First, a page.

Terry
Portola Valley: Central Portola Valley
on Jul 22, 2013 at 1:23 pm
Terry, Portola Valley: Central Portola Valley
on Jul 22, 2013 at 1:23 pm
Like this comment


Has anyone looked closely at the photo included in the article? One of the two cyclist is not even riding in the green-colored bike lane. I think this is telling. . .


prinzrob
another community
on Jul 22, 2013 at 2:07 pm
prinzrob, another community
on Jul 22, 2013 at 2:07 pm
Like this comment

Terry, the California Vehicle Code allows cyclists to leave a bike lane when approaching any area where a right turn is allowed, like at the intersection in the photo. Therefore both cyclists pictured are riding completely within the law.

Bike lanes are typically designed to keep drivers from encroaching dangerously into a cyclist's space, but not vice versa. There are plenty of reasons why a cyclist might want or need to leave a bike lane to remain safe, which are all detailed in the vehicle code.


Peter Carpenter
Registered user
Atherton: Lindenwood
on Jul 22, 2013 at 2:22 pm
Peter Carpenter, Atherton: Lindenwood
Registered user
on Jul 22, 2013 at 2:22 pm
Like this comment

"Bike lanes are typically designed to keep drivers from encroaching dangerously into a cyclist's space, but not vice versa. "

What is legal and what is safe are two entirely different concepts. Mixing bicyclists with automobiles and trucks may well be legal but it is stupid. Thinking that green lines will protect you from a 4-10 ten vehicle is wishful thinking. Sensible European countries have long ago installed parallel but separate pedestrian walkways, bike paths and motor vehicle road.


Donald
another community
on Jul 22, 2013 at 3:55 pm
Donald, another community
on Jul 22, 2013 at 3:55 pm
Like this comment

Peter, those same sensible countries have separate traffic lights for bikes to eliminate the conflicts that arise from having separated paths, a feature that reduces intersection capacity. These countries also have very different laws, with much stricter eligibility requirements for drivers and much different liability laws that put more burden on the car drivers to be safe around bicyclists. If we want to copy their success we need to incorporate ALL of the items that contribute, not pick a single one out of the mix.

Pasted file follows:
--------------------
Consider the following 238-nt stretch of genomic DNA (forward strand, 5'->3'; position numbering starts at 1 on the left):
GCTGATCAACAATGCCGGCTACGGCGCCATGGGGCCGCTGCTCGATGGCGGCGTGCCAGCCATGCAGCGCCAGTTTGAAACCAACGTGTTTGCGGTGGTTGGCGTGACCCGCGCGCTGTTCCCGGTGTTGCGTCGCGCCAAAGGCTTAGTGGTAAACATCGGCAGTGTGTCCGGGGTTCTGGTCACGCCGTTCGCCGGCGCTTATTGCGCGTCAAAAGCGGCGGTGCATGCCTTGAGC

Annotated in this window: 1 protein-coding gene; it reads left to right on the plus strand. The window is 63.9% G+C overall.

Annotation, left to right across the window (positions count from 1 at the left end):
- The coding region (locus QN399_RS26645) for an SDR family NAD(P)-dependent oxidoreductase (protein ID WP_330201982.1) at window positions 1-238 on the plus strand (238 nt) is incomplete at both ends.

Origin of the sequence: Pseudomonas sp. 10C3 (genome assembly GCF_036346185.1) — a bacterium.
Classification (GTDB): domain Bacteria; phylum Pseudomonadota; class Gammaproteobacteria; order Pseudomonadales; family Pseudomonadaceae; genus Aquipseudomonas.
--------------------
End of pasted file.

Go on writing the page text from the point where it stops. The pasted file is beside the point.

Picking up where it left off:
Doanld
another community
on Jul 22, 2013 at 3:57 pm
Doanld, another community
on Jul 22, 2013 at 3:57 pm
Like this comment

If you want to see the chaos and danger that results from installing separated bike paths without separate signal, see this video from Washington, DC.
Web Link

This improvement to Alpine is welcome, although it does not solve all of the problems there.


Joseph Baloney
Menlo Park: Allied Arts/Stanford Park
on Jul 22, 2013 at 4:07 pm
Joseph Baloney, Menlo Park: Allied Arts/Stanford Park
on Jul 22, 2013 at 4:07 pm
Like this comment

"What is legal and what is safe are two entirely different concepts."

Holy [email protected]$! Is this the real Peter Carpenter admitting that life exists beyond what is written in legal code. I've read a bunch of posts about developments in the area and all you ever do is quote the code and say "It's allowed".

Guess what. Riding outside of the bike lane is allowed. By written law. CVC 21208, I believe, if you want to look it up.


Peter Carpenter
Registered user
Atherton: Lindenwood
on Jul 22, 2013 at 4:12 pm
Peter Carpenter, Atherton: Lindenwood
Registered user
on Jul 22, 2013 at 4:12 pm
Like this comment

"Guess what. Riding outside of the bike lane is allowed."

What is legal and what is safe are two entirely different concepts. Mixing bicyclists with automobiles and trucks may well be legal but it is stupid. What is it about these statements that Baloney does not understand?